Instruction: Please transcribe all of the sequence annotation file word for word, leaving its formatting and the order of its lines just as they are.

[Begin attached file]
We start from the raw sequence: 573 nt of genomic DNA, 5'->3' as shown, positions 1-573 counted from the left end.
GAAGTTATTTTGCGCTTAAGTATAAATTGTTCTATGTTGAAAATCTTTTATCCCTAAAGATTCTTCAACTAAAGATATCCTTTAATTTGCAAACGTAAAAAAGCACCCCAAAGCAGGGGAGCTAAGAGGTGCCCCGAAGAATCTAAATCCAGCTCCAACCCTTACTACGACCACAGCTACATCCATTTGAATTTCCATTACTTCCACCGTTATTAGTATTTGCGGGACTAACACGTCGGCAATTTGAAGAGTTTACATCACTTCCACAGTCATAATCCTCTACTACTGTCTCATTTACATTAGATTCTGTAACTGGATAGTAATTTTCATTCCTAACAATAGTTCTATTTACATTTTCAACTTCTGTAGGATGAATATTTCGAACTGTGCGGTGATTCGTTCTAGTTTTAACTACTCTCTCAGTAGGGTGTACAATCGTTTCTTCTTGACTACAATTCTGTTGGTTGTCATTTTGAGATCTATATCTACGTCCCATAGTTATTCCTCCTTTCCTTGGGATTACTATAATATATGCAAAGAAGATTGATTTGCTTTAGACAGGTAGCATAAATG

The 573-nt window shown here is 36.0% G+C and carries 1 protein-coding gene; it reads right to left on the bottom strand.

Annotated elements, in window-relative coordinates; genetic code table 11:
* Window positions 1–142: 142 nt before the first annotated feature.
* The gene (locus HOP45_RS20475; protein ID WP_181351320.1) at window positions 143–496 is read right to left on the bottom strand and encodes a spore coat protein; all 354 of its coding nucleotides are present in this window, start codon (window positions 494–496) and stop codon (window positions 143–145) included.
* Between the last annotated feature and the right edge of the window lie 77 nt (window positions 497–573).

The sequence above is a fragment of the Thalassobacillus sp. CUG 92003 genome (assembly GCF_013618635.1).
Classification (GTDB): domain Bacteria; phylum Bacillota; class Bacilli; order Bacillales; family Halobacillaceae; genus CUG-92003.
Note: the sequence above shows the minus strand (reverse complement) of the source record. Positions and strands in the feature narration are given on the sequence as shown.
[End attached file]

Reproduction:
We start from the raw sequence: 573 nt of genomic DNA, 5'->3' as shown, positions 1-573 counted from the left end.
GAAGTTATTTTGCGCTTAAGTATAAATTGTTCTATGTTGAAAATCTTTTATCCCTAAAGATTCTTCAACTAAAGATATCCTTTAATTTGCAAACGTAAAAAAGCACCCCAAAGCAGGGGAGCTAAGAGGTGCCCCGAAGAATCTAAATCCAGCTCCAACCCTTACTACGACCACAGCTACATCCATTTGAATTTCCATTACTTCCACCGTTATTAGTATTTGCGGGACTAACACGTCGGCAATTTGAAGAGTTTACATCACTTCCACAGTCATAATCCTCTACTACTGTCTCATTTACATTAGATTCTGTAACTGGATAGTAATTTTCATTCCTAACAATAGTTCTATTTACATTTTCAACTTCTGTAGGATGAATATTTCGAACTGTGCGGTGATTCGTTCTAGTTTTAACTACTCTCTCAGTAGGGTGTACAATCGTTTCTTCTTGACTACAATTCTGTTGGTTGTCATTTTGAGATCTATATCTACGTCCCATAGTTATTCCTCCTTTCCTTGGGATTACTATAATATATGCAAAGAAGATTGATTTGCTTTAGACAGGTAGCATAAATG

The 573-nt window shown here is 36.0% G+C and carries 1 protein-coding gene; it reads right to left on the bottom strand.

Annotated elements, in window-relative coordinates; genetic code table 11:
* Window positions 1–142: 142 nt before the first annotated feature.
* The gene (locus HOP45_RS20475; protein ID WP_181351320.1) at window positions 143–496 is read right to left on the bottom strand and encodes a spore coat protein; all 354 of its coding nucleotides are present in this window, start codon (window positions 494–496) and stop codon (window positions 143–145) included.
* Between the last annotated feature and the right edge of the window lie 77 nt (window positions 497–573).

The sequence above is a fragment of the Thalassobacillus sp. CUG 92003 genome (assembly GCF_013618635.1).
Classification (GTDB): domain Bacteria; phylum Bacillota; class Bacilli; order Bacillales; family Halobacillaceae; genus CUG-92003.
Note: the sequence above shows the minus strand (reverse complement) of the source record. Positions and strands in the feature narration are given on the sequence as shown.